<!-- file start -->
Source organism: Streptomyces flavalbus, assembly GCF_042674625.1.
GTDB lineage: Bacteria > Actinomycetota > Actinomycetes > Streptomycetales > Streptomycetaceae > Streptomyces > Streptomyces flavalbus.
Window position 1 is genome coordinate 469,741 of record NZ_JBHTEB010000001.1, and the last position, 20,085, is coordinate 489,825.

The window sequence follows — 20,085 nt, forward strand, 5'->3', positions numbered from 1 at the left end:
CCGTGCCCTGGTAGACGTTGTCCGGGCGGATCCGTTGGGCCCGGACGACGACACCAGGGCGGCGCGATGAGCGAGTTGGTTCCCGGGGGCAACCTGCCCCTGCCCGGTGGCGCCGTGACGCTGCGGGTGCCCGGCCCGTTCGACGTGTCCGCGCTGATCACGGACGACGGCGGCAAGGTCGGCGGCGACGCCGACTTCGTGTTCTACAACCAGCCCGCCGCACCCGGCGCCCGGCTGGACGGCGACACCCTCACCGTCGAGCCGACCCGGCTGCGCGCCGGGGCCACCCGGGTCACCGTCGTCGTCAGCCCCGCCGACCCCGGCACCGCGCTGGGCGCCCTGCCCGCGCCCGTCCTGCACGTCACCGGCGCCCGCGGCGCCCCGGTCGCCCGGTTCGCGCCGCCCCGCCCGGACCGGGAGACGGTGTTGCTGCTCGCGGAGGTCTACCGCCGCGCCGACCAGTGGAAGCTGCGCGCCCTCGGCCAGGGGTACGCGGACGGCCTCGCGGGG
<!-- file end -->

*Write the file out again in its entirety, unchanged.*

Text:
Source organism: Streptomyces flavalbus, assembly GCF_042674625.1.
GTDB lineage: Bacteria > Actinomycetota > Actinomycetes > Streptomycetales > Streptomycetaceae > Streptomyces > Streptomyces flavalbus.
Window position 1 is genome coordinate 469,741 of record NZ_JBHTEB010000001.1, and the last position, 20,085, is coordinate 489,825.

The window sequence follows — 20,085 nt, forward strand, 5'->3', positions numbered from 1 at the left end:
CCGTGCCCTGGTAGACGTTGTCCGGGCGGATCCGTTGGGCCCGGACGACGACACCAGGGCGGCGCGATGAGCGAGTTGGTTCCCGGGGGCAACCTGCCCCTGCCCGGTGGCGCCGTGACGCTGCGGGTGCCCGGCCCGTTCGACGTGTCCGCGCTGATCACGGACGACGGCGGCAAGGTCGGCGGCGACGCCGACTTCGTGTTCTACAACCAGCCCGCCGCACCCGGCGCCCGGCTGGACGGCGACACCCTCACCGTCGAGCCGACCCGGCTGCGCGCCGGGGCCACCCGGGTCACCGTCGTCGTCAGCCCCGCCGACCCCGGCACCGCGCTGGGCGCCCTGCCCGCGCCCGTCCTGCACGTCACCGGCGCCCGCGGCGCCCCGGTCGCCCGGTTCGCGCCGCCCCGCCCGGACCGGGAGACGGTGTTGCTGCTCGCGGAGGTCTACCGCCGCGCCGACCAGTGGAAGCTGCGCGCCCTCGGCCAGGGGTACGCGGACGGCCTCGCGGGG